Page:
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Boeing Plea Deal Jeopardized by Judge’s Ruling


Boeing 737 Max | Image by REUTERS

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A U.S. District Court judge’s recent ruling threatens to upend a deferred plea deal between federal prosecutors and the aerospace company Boeing. The 2021 deal was made to resolve criminal fraud charges stemming from the conduct of the Virginia-based company leading up to the two crashes of its 737 Max airplane in 2018 and 2019.

After the Department of Justice (DOJ) found sufficient evidence that Boeing was guilty of intentionally “impairing, obstructing, defeating and interfering” with U.S. government regulators’ ability to properly certify the airworthiness of the 737 Max, the company accepted a $2.5 billion settlement.

Of the settlement, $1.77 billion was mandated as payments to its customers, which included Dallas-based airlines Southwest and American, and $500 million was set aside for claims by the 346 victims’ families.

A criminal fine of $244 million was also assessed as part of the deal.

“The tragic crashes of Lion Air Flight 610 and Ethiopian Airlines Flight 302 exposed fraudulent and deceptive conduct by employees of one of the world’s leading commercial airplane manufacturers,” said acting Assistant Attorney General David P. Burns in a statement.

“Boeing’s employees chose the path of profit over candor by concealing material information from the FAA concerning the operation of its 737 Max airplane and engaging in an effort to cover up their deception,” he concluded.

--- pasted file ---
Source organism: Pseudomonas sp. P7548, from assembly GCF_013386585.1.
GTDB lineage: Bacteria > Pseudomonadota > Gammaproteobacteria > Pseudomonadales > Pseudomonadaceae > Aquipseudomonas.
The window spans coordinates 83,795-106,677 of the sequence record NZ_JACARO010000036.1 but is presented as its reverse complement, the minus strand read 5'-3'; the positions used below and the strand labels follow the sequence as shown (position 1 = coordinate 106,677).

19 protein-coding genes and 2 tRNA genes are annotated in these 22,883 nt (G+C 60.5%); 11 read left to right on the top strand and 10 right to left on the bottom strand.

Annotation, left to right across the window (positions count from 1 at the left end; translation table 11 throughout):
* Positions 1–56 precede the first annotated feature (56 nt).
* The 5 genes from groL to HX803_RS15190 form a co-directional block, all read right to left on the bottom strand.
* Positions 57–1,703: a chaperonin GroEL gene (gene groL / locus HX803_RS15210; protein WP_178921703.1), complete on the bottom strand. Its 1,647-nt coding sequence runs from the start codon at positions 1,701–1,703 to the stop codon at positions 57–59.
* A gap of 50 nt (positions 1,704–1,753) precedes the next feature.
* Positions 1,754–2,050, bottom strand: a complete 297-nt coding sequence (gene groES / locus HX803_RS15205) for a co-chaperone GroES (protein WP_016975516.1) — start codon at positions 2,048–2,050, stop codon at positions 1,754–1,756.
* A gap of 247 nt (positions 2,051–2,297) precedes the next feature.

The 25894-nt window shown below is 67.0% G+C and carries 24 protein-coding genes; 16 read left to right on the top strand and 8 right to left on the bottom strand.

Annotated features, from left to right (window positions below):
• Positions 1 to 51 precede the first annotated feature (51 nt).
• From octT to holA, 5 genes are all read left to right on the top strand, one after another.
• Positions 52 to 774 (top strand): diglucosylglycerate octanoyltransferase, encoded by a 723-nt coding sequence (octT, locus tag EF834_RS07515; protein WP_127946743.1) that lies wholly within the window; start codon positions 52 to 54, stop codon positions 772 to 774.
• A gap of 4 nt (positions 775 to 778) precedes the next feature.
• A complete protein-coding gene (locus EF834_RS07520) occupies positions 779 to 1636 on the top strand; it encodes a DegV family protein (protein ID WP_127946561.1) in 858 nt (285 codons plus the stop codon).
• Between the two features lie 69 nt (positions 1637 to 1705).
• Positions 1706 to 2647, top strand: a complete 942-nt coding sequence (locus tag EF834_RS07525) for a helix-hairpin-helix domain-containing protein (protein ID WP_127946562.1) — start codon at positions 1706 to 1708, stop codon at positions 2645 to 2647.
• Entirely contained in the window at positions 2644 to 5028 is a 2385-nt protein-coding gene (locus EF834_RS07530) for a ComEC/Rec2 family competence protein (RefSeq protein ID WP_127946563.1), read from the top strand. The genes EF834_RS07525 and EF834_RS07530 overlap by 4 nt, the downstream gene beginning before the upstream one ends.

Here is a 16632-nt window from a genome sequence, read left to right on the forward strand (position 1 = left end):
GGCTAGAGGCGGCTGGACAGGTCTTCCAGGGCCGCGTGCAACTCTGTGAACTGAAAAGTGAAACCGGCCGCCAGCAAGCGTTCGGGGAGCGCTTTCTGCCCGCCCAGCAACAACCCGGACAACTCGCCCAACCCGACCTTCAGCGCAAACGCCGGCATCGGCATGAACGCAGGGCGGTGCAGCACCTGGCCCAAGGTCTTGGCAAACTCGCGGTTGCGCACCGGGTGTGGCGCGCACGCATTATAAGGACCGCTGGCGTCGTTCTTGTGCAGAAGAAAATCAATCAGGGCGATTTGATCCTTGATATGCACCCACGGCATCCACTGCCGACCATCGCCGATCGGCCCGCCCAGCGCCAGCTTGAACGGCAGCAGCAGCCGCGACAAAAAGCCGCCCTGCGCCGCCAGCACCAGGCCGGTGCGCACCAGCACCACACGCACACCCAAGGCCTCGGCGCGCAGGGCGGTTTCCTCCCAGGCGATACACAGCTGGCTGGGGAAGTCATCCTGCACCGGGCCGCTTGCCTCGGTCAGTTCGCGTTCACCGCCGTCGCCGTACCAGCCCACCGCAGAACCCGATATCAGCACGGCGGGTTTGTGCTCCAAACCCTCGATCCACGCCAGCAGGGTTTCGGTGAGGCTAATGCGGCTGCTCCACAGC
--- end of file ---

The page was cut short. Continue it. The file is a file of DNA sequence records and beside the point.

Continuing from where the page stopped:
However, a North Texas U.S. district judge questioned the validity of this plea deal, as he ruled that the relatives of the people killed in these crashes were “crime victims under federal law.”

As such, these individuals were entitled to be aware of private negotiations between the government and Boeing to conclude the matter without criminal prosecution.

The DOF took issue with Judge Reed O’Connor’s assessment of the standing of the relatives under federal law, but their arguments did not persuade him in his ruling.

“The Court finds that the tragic loss of life that resulted from the two airplane crashes was a reasonably foreseeable consequence of Boeing’s conspiracy to defraud the United States,” O’Connor wrote in a scathing opinion. “In sum, but for Boeing’s criminal conspiracy to defraud the FAA, 346 people would not have lost their lives in the crashes.”

Surviving family members of the victim applauded O’Connor’s decision. Michael Stumo, who lost his daughter in one of the crashes, said in a statement that “Boeing captured the FAA to get the deadly MAX 8 certified. They captured the Department of Justice under Trump and Biden to deny crash families’ rights to participate in the criminal investigation and prosecution. They thought they could capture a federal judge in Fort Worth, Texas.”

“Families like mine are the true victims of Boeing’s criminal misconduct, and our views should have been considered before the government gave them a sweetheart deal,” scolded Naoise Connolly Ryan who lost her husband in the same crash that Stumo lost his daughter.

O’Connor echoed this sentiment when he wrote that the deferred plea deal was “negotiated in violation of the victim’s rights.”

“Next, the court must decide the question of remedy,” O’Connor concluded.

Boeing has not provided any comment on this latest ruling.

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